As a notetaker, I hope to hear arguments by both sides that provide answers for the more philosophical questions behind the debate. I see both sides of the privacy vs. security debate, but I definitely lean towards privacy. However, since I come from a point-of-view that's on the fence for certain issues, hearing one of the sides provide a really solid answer for one of those heavy hitting points could tip the scale.
One such point for the surveillance side that I myself would love to have a counter for is in regards to the inherent nature of government. Above all, the United States government is supposed to ensure the well-being and prosperity of its citizens. Yet, how are they able to carry this out without having a wide latitude of electronic surveillance? Even the most seemingly normal people can go on to commit atrocious acts, so would it not be in the best interest of the people to be able to keep some watch over the citizens? I am not even sure that there is an exact answer for this because, at the end of the day, the answer comes down to personal belief on a person to person basis.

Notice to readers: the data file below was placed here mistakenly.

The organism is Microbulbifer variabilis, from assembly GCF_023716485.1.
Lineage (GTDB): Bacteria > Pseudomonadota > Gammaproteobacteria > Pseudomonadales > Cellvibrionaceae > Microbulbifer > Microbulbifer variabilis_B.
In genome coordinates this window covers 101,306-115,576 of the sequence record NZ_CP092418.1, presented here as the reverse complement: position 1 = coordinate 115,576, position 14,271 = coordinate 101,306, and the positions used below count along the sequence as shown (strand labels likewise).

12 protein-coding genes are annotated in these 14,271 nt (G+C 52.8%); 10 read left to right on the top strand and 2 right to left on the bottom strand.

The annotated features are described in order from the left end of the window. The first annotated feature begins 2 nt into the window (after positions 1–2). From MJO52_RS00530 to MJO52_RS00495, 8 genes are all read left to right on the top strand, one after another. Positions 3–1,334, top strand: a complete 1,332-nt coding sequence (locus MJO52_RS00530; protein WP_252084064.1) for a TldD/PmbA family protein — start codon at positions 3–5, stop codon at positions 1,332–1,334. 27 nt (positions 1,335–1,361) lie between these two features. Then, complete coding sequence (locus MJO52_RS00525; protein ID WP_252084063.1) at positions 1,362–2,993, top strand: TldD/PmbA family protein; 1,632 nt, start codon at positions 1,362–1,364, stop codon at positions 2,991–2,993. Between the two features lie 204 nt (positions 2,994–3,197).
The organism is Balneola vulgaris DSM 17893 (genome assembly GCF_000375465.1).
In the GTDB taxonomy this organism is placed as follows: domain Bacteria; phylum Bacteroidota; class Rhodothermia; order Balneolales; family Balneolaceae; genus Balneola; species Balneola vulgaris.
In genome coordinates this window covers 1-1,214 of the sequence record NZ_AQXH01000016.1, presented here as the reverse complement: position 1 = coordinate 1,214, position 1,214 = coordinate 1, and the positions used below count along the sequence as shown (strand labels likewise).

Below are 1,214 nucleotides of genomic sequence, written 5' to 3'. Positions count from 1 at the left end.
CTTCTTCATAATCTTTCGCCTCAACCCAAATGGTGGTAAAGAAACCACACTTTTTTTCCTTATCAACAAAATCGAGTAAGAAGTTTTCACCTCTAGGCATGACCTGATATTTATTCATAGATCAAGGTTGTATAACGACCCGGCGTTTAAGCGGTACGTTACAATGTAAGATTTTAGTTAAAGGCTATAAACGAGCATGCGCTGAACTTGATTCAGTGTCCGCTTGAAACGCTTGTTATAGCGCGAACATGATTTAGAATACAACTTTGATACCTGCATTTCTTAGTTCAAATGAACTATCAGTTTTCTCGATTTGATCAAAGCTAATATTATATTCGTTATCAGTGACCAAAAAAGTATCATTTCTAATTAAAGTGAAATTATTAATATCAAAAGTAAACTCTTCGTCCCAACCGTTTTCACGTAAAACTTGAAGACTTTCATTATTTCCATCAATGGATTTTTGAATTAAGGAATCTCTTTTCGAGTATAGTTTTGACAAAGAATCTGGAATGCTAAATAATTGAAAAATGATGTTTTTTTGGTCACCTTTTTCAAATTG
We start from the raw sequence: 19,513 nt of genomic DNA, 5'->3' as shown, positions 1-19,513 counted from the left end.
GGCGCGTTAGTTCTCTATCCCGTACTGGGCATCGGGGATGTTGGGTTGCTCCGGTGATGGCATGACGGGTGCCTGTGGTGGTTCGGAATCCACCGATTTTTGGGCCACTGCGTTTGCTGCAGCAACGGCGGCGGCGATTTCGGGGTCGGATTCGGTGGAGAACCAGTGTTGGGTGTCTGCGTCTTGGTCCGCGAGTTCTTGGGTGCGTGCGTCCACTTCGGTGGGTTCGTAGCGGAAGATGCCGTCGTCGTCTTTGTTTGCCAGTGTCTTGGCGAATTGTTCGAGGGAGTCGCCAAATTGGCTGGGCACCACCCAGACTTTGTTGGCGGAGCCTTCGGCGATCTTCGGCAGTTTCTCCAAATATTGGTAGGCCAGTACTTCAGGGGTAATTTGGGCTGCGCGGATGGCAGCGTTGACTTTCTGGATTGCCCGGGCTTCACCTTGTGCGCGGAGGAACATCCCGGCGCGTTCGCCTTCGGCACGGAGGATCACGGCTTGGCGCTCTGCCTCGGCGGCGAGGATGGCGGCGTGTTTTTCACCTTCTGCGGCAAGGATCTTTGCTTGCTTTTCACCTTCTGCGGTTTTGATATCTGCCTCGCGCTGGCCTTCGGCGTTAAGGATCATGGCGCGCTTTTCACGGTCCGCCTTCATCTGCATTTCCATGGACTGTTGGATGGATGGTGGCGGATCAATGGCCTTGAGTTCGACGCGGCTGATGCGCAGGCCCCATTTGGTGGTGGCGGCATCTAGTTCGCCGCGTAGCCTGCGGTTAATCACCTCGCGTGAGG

An argument made by security that I would like to see countered is the fact that those for security seemingly overvalue the threat of terrorism. In reality, terrorists are a rare occurrence, so why should many have to suffer for one?
Overall, I look forward to listening from the sidelines as the topic is debated. The side that can find really concrete answers to questions along these lines will be able to make the best argument in my opinion.